Air Pollution is NOT Invisible – A Rant

BY ON October 4, 2011

Little boy sleeping in parent's arms

“Air pollution is invisible, so we don’t pay attention to it.”

I’ve heard variations of that sentiment often, even from people who want to clean up the air. It’s an excuse, an apology, a cop-out. And it ticks me off, because it is incorrect.

Air pollution is not invisible. You can see photochemical and industrial smog around cities, just take a look at Jessica Gottlieb’s guest post for the Moms Clean Air Force: My Children Are Covered In A Blanket Of Smog. Take a look at her photo, because smog is not invisible.

Particulate pollution? Also not invisible. You can see smoke coming out of cigarettes, chimneys and smokestacks, and you can see pollen floating through the air. Take a small bowl, coat it in Vaseline and put it outside for a day or so and you’ll be able to see all the particulate pollution that sticks to it, because particulate pollution is not invisible.

But what about the pollutants that aren’t visible to the naked eye? Does that mean that we don’t pay attention to them or take them seriously on a regular basis? No. Think about carbon monoxide, referred to as the “silent killer.” You can’t see, hear or smell carbon monoxide, but we all take it seriously. Everyone should have a carbon monoxide detector in their home and regularly change the batteries, because we know carbon monoxide is deadly. We don’t ignore it just because we can’t see it. The same is true for radon. Radon is a leading cause of lung cancer. When we buy or sell a home, the home inspection typically includes testing for radon and many homes also have radon detectors. We don’t ignore radon just because we can’t see it.

And what about the impacts of air pollution? Those are not invisible either! Asthma? Allergies? Autism? Cancer? Mercury poisoning? Sick children are not invisible.

And so I have to wonder why, when it comes to deadly pollutants like mercury, our House of Representatives can play ostrich and pass the TRAIN Act. Here’s my message to the Senate:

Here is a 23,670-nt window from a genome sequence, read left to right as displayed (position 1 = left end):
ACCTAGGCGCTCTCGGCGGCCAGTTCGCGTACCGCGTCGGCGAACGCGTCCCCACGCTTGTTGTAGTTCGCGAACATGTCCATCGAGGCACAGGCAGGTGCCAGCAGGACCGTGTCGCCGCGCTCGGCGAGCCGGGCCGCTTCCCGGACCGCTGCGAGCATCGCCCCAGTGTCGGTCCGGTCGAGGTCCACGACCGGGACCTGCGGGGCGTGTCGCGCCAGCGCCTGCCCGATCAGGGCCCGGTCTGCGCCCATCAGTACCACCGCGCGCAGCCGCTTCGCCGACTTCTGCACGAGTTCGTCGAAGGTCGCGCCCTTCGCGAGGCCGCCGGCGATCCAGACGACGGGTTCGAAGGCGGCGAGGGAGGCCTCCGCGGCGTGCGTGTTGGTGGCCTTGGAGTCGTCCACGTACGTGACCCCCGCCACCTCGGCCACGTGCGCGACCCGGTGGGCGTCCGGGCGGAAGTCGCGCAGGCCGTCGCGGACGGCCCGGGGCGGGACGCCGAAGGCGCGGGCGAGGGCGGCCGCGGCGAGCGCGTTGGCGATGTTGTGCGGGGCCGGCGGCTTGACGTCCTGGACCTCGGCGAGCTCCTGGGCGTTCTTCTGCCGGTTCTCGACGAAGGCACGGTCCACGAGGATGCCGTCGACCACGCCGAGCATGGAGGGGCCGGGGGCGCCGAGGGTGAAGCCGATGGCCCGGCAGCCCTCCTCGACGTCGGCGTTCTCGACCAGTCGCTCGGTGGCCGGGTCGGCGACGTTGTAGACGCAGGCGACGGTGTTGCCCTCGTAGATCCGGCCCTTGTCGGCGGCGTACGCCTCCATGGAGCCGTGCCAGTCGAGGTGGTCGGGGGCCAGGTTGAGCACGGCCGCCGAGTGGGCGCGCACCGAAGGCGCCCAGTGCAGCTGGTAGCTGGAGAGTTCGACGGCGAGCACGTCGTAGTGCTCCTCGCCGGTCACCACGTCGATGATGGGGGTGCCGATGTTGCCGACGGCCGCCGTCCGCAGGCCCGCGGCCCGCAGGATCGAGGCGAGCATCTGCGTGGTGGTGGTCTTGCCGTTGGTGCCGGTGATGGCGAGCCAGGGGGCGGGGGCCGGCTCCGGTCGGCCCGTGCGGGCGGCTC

I’m not sticking my head in the sand, and neither can you. Wake up, you need to protect our children from air pollution.

Please join the Moms Clean Air Force to protect our children’s health and future.

TOPICS: Activism, Asthma, Autism, Mercury Poisoning, Politics, Pollution

  • http://www.talkingwriting.com Judith Ross

    Fabulous post Abbie (and that photo just grabs my heart).

    I am truly perplexed by the TRAIN Act. Why is the Congress spending time taking the country backward when we need so much to move forward? What would it take for them to understand that they are also hurting themselves with this legislation?

    Why don’t they know what we know, that all of us are hurt by polluted air. Air pollution doesn’t discriminate and it doesn’t play favorites. Air pollution is PERSONAL!
    To ALL of us!

  • Abbie Walston

    Thank you! I agree that we are all impacted by air pollution and that it doesnt discriminate. However children, pregnant women and others are at a higher risk for the effects of pollution. That’s why it makes me so angry. A vote against the Clean Air Act is a vote against my child.

  • Abbie Walston

    And thank you for the compliment on the photo, that’s my son Joshua.

  • http://www.MotherTalkers.com Elisa

    So true, Abbie! The other excuse that kills me is that we can’t monetize clean air so it’s okay to pollute. Um, health care costs? That doesn’t seem like “nothing” to me.

    I like your idea of the experiment with the vaseline. My son loves science and loves protecting our earth — that’s a little experiment he’d be into. Thanks for the suggestion!

    And Joshua is so adorable!!

  • John Lichak

    Please help my family in our fight for clean air .Follow the link and sign our petition to President Obama!
    http://www.thepetitionsite.com/1/ban-indoor-and-outdoor-wood-boilers-in-villages-and-hamlets/